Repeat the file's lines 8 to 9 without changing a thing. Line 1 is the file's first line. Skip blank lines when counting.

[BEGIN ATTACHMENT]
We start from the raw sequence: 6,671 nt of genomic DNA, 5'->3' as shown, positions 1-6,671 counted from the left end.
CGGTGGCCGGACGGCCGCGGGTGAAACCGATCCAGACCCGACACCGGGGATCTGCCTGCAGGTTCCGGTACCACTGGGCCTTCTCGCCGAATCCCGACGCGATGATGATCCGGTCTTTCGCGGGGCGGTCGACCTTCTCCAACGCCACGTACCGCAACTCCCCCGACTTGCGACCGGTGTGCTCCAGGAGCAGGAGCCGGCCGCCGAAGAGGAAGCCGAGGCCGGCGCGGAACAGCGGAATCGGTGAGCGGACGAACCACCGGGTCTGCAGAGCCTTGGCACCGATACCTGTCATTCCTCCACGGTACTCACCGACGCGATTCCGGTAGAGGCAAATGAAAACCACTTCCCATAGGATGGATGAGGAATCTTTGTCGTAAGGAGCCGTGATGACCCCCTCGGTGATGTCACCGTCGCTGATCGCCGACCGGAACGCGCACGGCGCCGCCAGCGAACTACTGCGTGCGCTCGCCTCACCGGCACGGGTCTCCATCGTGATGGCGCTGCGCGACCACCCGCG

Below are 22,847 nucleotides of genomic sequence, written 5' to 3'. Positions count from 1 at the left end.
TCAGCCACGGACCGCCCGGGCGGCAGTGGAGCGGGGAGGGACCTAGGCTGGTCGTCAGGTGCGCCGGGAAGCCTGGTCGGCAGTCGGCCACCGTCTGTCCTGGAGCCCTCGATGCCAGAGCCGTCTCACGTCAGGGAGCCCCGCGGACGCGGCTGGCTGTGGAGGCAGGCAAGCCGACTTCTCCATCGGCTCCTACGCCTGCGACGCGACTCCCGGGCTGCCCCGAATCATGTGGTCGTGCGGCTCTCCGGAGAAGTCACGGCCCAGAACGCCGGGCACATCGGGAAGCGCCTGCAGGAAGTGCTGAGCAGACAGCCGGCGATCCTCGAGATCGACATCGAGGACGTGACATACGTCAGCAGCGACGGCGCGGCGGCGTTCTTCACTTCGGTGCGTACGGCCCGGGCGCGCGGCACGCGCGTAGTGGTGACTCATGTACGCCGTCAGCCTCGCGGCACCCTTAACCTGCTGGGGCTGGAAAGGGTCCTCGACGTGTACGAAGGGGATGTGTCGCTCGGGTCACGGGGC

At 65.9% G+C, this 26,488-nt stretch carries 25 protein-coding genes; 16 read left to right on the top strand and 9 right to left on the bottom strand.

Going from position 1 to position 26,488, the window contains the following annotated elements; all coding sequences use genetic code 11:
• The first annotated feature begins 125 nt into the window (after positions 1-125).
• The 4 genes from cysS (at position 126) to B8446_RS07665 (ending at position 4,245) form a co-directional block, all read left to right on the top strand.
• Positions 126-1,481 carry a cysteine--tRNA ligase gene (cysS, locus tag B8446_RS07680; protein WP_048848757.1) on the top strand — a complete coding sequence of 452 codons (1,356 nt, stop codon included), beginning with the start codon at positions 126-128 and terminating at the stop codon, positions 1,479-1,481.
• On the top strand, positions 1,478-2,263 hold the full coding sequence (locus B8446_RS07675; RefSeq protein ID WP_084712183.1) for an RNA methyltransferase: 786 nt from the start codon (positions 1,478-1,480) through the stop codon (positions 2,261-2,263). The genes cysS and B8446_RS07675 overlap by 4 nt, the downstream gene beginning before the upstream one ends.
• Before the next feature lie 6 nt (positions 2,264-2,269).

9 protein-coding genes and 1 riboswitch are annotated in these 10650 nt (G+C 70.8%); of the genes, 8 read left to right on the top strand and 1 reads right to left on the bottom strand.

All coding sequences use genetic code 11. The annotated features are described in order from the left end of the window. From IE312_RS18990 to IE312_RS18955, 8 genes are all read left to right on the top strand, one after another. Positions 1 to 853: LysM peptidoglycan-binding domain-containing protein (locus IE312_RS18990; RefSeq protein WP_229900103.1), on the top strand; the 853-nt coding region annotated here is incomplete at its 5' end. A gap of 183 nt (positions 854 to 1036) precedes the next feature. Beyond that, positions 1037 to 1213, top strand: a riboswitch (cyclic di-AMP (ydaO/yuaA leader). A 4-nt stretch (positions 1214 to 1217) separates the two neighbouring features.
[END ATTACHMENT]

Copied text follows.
• The 4 genes from cysS (at position 126) to B8446_RS07665 (ending at position 4,245) form a co-directional block, all read left to right on the top strand.
• Positions 126-1,481 carry a cysteine--tRNA ligase gene (cysS, locus tag B8446_RS07680; protein WP_048848757.1) on the top strand — a complete coding sequence of 452 codons (1,356 nt, stop codon included), beginning with the start codon at positions 126-128 and terminating at the stop codon, positions 1,479-1,481.